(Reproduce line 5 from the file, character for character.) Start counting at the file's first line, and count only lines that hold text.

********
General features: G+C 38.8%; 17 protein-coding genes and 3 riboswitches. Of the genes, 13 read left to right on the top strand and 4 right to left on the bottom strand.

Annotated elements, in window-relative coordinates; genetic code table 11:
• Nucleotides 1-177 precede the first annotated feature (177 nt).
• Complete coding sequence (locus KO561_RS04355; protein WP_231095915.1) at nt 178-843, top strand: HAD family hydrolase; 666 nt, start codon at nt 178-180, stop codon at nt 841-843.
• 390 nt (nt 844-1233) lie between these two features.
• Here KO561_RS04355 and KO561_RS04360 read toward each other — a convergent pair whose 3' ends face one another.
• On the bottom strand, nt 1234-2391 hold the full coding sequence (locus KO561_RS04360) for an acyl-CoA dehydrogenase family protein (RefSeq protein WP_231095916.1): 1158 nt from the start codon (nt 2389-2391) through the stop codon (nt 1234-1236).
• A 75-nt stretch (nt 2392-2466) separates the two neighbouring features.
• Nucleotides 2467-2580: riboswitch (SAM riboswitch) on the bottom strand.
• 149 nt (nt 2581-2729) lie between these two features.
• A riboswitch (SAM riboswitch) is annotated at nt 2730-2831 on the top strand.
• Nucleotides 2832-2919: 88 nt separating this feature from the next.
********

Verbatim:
• 390 nt (nt 844-1233) lie between these two features.